Iain Morrison: Narrowing gap between giants and minnows

World Cup stats reveal that Georgia's Mamuka Gordodze tops the tackle count with 40. Picture: AFP/Getty Images
World Cup stats reveal that Georgia's Mamuka Gordodze tops the tackle count with 40. Picture: AFP/Getty Images
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THERE CAN be no doubt about the team of the tournament, and the award for the biggest flops is similarly uncontested – Japan and England if you have been living in a submarine these last few weeks, but what of the rest of the field?

The official World Cup statistics page gives us a clue but as ever the numbers conceal as much as they reveal. Scots are surprisingly to the fore, with Greig Laidlaw equal top of the list of successful conversions, with eight to his name.

England’s only chance of winning was to pick George Ford at ten and run the ball at Australia

The giant Georgian Mamuka Gordodze tops the tackle count with 40 but immediately behind comes not one but two Gray brothers. Richie noses ahead of his younger sibling with 37 to Jonny’s 36 but he has enjoyed marginally more game time too. Richie has played a part of every game while Jonny sat out the entire Eagles encounter so he remains the busier of the two brothers.

The overriding trend of this World Cup has been the narrowing of the gap between the second and first tier nations, which was wholly unexpected. Japan are just the most obvious of several gritty examples from so called ‘minnows’.

Canada were thumped by Ireland but could have beaten Italy and might well have done so if George Clancy hadn’t made a howler. The Irishman is the only referee in world rugby that could watch the last Azzurri defender slap down what was probably a scoring pass from scrum-half Phil Mack and award a scrum; no penalty try, no penalty, no yellow card...no idea.

France beat Canada by just 23 points after leading 17-12 a few minutes before the break. Georgia held the mighty All Blacks to a 33-point advantage and Namibia scored a good try against the best team in the world.

Australia edged Fiji by 15 points which is a lot closer than the 46-point win the Wallabies enjoyed the last time the two teams met while Wales beat the same opposition by just ten and were lucky to do so.

Fiji have taken over Samoa’s mantle of being the Pacific Island nation that packs the biggest punch. Had they been in any other group you would fancy them as quarter-final contenders.

Uruguay conceded 65 points to Australia but that is as ugly as its got, the exception that proves the rule. Most teams are getting more competitive rather than less so, which is great news for the rugby world, and it looks like most teams are trying to play more rugby as well.

This is were the stats can be misleading. Ahead of yesterday’s matches there had been 155 tries scored in 28 matches at a rate of 5.5 per match. That figure is not particularly high, the 2011 average of 5.46 is considered low. The point is that because games are tighter the try count is lower so we have to look elsewhere for proof that teams are playing with more width and obviously it isn’t true of every team.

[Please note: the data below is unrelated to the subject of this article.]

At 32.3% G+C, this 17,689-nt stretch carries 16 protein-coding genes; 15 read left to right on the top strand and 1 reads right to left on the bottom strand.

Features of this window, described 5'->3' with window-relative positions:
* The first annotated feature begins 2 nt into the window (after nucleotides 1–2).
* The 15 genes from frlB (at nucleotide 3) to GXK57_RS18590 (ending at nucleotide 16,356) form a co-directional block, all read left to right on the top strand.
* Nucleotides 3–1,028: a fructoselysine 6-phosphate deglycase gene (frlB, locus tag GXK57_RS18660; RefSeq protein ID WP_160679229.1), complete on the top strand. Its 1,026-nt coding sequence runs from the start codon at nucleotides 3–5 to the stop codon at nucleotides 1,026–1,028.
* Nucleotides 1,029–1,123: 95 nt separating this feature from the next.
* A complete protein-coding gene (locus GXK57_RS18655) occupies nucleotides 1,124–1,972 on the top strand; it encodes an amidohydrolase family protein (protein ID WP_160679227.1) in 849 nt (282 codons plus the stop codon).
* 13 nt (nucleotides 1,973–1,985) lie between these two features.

South Africa are best known for route one rugby and little they did against Scotland is going to change that perception. But leaving aside the Springboks’ loss to Japan as an anomaly, six of the nine tries they scored against Samoa and Scotland came from the backs. They still ask their big men to run straight, they just field very big men in the midfield.

Under Eddie Jones Japan have found a style of play that mixes super-quick phase play with some big dangerous runners but ultimately their success is down to pace and the precision of their handling. Australia mix it up, running rings around England and milking penalties at the set piece. New Zealand usually look to move the ball and change the point of attack and even Italy, the stodgiest of European puddings, have added some width to their game, giving the likes of Michele Campagnaro an occasional gallop.

England’s problems stem from the fact that they have been caught between two styles, neither fish nor fowl, neither Bok nor Black. Stuart Lancaster was spot on with his selection for the Wales game, with his best kicker Owen Farrell at ten and the brick wall that is Sam Burgess outside him because the English forwards bossed most of this match and would have ground out the win had they managed to do so for the full 80 minutes.

Against Australia the roles were reversed but Lancaster didn’t recognise the fact or didn’t want to. The Wallaby pack held all the aces, especially in the first and third rows, so England’s only chance of snatching a win was by picking George Ford at ten and running the ball at Australia; Jonathan Joseph, Anthony Watson, Mike Brown and Johnny May are potent weapons.

The same holds true for Scotland. If they make the quarters and face Australia Vern Cotter should pick the twin Kiwi openside flankers in Blair Cowan and John Hardie and attack the Wallabies where they least expect it, in the wider channels.